One-third of newly registered cars in Belgium last year were electrified, up from a quarter in the previous year. The surge was mainly driven by companies and the self-employed.
The share of electrified cars among new registrations has further increased in 2022. Whereas plug-in, hybrid or 'pure' electric cars accounted for a quarter of new cars in 2021, they made up more than a third of newly registered cars last year, figures released by the automotive federation Febiac on Thursday showed.
This trend is mainly the result of companies (for company cars) and the self-employed taking advantage of the Federal Government's tax reforms which makes emission-free company cars more fiscally attractive in order to ensure sustainable mobility eventually becomes cheaper than fossil-fuelled alternatives.
Eventually, this will result in cars with a combustion engine (including plug-in hybrids) ordered from 2026 no longer being tax deductible, with a gradual phase-out starting from 1 July 2023.
Private vs corporate
Private individuals are showing a bit more hesitancy when it comes to electric vehicles: a survey from last December showed that only one in 10 motorists have switched fossil-fuelled vehicles for low-emission cars; one-third stated that they could not consider such a switch.
Petrol engines still lead the rankings last year but their share has fallen below 50% of the national car stock. Meanwhile, diesel engines continue the decline that started in 2018, when they had a market share of almost 80%; in 2022, they accounted for just 16% of new registrations.
Yet among private individuals, petrol and diesel still have a high market share: together accounting for 79% compared to just 57% for companies and the self-employed. This group accounted for 87% of the registrations for electric cars.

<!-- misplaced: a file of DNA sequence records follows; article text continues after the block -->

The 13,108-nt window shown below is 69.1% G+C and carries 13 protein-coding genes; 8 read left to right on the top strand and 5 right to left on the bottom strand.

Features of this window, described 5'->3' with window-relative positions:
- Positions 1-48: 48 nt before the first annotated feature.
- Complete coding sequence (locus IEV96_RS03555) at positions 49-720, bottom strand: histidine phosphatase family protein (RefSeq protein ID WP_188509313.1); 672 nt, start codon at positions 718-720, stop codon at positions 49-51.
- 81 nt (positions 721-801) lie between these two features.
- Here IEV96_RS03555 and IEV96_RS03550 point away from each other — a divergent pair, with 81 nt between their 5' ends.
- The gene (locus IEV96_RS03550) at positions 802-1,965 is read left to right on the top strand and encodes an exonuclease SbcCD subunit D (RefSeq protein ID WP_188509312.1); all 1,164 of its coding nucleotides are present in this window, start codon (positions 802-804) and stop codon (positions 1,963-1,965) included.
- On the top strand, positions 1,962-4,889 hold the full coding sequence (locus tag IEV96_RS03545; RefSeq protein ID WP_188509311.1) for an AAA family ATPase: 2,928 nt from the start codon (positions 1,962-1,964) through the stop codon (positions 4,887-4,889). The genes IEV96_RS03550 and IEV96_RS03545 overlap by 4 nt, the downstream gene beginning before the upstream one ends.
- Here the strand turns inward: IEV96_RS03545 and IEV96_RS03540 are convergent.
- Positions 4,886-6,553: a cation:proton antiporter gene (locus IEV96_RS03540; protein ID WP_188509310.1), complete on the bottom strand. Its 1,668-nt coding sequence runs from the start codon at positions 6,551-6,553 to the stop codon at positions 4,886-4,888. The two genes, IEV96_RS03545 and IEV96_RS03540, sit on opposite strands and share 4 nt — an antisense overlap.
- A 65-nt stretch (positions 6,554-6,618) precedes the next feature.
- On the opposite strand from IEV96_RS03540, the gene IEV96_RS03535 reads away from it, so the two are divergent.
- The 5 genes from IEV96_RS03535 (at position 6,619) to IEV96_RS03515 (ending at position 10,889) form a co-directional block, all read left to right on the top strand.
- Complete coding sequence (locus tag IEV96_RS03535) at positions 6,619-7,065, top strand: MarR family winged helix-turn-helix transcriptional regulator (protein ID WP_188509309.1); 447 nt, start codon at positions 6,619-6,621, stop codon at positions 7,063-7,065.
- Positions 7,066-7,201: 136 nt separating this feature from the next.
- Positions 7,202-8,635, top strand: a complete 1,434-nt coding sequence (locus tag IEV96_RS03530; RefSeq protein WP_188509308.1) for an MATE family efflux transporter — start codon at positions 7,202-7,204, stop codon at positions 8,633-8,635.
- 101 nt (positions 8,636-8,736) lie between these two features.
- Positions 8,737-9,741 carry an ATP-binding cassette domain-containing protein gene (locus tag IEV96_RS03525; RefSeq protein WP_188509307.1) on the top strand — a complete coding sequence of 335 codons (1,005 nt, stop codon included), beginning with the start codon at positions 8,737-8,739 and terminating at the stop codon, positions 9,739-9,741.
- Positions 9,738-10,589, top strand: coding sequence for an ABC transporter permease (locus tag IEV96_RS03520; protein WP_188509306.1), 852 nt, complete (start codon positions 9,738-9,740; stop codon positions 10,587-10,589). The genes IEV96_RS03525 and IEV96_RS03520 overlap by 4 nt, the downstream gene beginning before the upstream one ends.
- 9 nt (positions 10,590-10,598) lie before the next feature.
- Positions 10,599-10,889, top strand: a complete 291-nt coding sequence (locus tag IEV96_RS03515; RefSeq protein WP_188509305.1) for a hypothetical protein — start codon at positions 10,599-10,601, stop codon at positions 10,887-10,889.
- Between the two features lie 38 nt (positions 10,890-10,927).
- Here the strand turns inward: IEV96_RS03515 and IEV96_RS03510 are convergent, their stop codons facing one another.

If individuals do buy an electrified car, they are more likely to opt for one with hybrid technology: 54.6% of registrations of this type were by an individual.
There were more than 200 electrified models on the market by the end of 2022 – a new record and largely a result of the CO2 reduction targets imposed by Europe.
Overall registrations falling
Overall registrations of new passenger cars in 2022 fell further (by 4.39%) hitting the lowest level in 27 years as only 366,303 new cars were registered in Belgium. The last time new car sales were this low was in 1995 when 358,868 new cars were sold in the country.
In 2019, before the start of the Covid-19 pandemic in Belgium, 550,003 new passenger cars were registered in the country. In 2020, this dropped to 431,491. In 2021, this dropped even further to 383,123 new passenger cars.
Issues with the global market last year saw sales of new vehicles drop, impacted by the scarcity of semiconductors resulting in major supply disruptions. But from August, sales in Belgium experienced five consecutive months of growth.
The limited nature of the decline is largely a result of the registrations by companies, which accounted for 62% of total car registrations, up from 58% in the previous year. However, experts forecast that the car fleet will stabilise over the next few years and then even decline.